Chiu and colleagues hope that the findings of this study in mice can eventually be applied to research in humans in the hopes of finding a clinical option that would sustain the rapid-onset antidepressant effects of ketamine for the long term.
Exercise increases brain-derived neurotrophic factor (BDNF), a protein that protects neurons and is important for learning and memory. In a study of mice who were trained to find objects, sedentary mice could not discriminate between familiar object locations and novel ones 24 hours after receiving weak training, while mice who had voluntarily taken part in exercise over a 3-week period could easily distinguish between these locations after the weak training.
Mice who received sodium butyrate (NaB) after training behaved similarly well to those who had exercised. Sodium butyrate is a histone deacetylase (HDAC) inhibitor, meaning it helps keep acetyl groups on histones, around which DNA is wrapped, making the DNA easier to transcribe. In this case the easy transcription of DNA enables learning under conditions in which it might not usually take place.
Both sodium butyrate and exercise promote learning through their effects on BDNF in the hippocampus. They make the DNA for BDNF easier to transcribe, suggesting that exercise can put the brain in a state of readiness to create new or more lasting memories.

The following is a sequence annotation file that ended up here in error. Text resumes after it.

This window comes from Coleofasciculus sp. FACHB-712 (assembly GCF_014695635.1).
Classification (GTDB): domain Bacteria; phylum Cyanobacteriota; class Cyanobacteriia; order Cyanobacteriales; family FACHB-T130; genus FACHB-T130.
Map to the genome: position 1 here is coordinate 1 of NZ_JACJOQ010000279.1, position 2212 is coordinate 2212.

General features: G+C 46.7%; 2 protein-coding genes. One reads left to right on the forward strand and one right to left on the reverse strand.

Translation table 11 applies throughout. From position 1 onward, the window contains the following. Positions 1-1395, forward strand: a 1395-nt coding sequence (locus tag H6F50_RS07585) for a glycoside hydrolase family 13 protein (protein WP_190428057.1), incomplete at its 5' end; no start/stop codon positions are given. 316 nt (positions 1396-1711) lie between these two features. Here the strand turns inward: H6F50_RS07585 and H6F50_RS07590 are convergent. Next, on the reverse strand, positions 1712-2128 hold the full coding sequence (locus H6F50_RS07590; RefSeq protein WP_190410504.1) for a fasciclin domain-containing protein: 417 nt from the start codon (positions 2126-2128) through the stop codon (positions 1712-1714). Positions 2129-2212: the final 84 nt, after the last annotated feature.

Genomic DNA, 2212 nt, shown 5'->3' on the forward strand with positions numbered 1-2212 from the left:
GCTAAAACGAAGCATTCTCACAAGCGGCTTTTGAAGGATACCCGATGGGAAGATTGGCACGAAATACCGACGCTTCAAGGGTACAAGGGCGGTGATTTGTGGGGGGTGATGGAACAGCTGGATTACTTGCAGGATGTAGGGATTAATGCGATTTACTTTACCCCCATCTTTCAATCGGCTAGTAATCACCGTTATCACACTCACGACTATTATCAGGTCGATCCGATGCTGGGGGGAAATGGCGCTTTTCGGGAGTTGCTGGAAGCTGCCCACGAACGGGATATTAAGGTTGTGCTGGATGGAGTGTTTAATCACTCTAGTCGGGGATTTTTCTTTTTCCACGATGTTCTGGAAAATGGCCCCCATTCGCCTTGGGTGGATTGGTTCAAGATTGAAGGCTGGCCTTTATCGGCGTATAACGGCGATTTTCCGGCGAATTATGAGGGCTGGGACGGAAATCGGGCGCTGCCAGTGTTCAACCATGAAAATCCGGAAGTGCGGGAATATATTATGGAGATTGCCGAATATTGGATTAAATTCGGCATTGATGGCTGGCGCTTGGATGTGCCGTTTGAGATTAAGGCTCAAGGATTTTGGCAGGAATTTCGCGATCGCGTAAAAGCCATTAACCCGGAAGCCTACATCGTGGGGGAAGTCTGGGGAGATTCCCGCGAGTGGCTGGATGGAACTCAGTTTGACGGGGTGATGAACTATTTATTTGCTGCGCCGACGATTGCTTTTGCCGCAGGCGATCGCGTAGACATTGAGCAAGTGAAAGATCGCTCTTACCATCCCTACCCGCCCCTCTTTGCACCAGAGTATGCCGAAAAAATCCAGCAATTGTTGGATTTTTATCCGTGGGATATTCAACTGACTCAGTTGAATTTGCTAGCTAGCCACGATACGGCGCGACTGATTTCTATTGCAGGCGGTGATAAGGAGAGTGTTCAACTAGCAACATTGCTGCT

Research has shown a link between inflammation and mental illness. Inflammation leads to a series of chemical changes that can overexcite neurons and interfere with the protection of neurons.
Inflammation increases the production of indoleamine-pyrrole 2,3-dioxygenase (IDO), an enzyme that breaks down the amino acid tryptophan into kynurenic acid and quinolinic acid. They in turn increase glutamate, the main excitatory neurotransmitter, and decrease brain-derived neurotrophic factor (BDNF), which keeps neurons healthy.
Kynurenic acid stimulates microglia, which clean up the central nervous system as a form of immune defense, to produce inflammatory cytokine proteins.
Quinolinic acid directly stimulates glutamate receptors and encourages glutamate release from astrocytes. Quinolinic acid also blocks glutamate removal that would normally occur through reuptake into the astrocytes, leading to more stimulation of extrasynaptic glutamate receptors and decreases in BDNF.
Quinolinic acid’s effects are opposite to those of the antidepressant ketamine, which blocks glutamate NMDA receptors and increases BDNF. When people are given interferon protein for the treatment of cancers, quinolinic acid increases in cerebrospinal fluid, inducing depression. The severity of depression induced is correlated with the patient’s levels of quinolinic acid.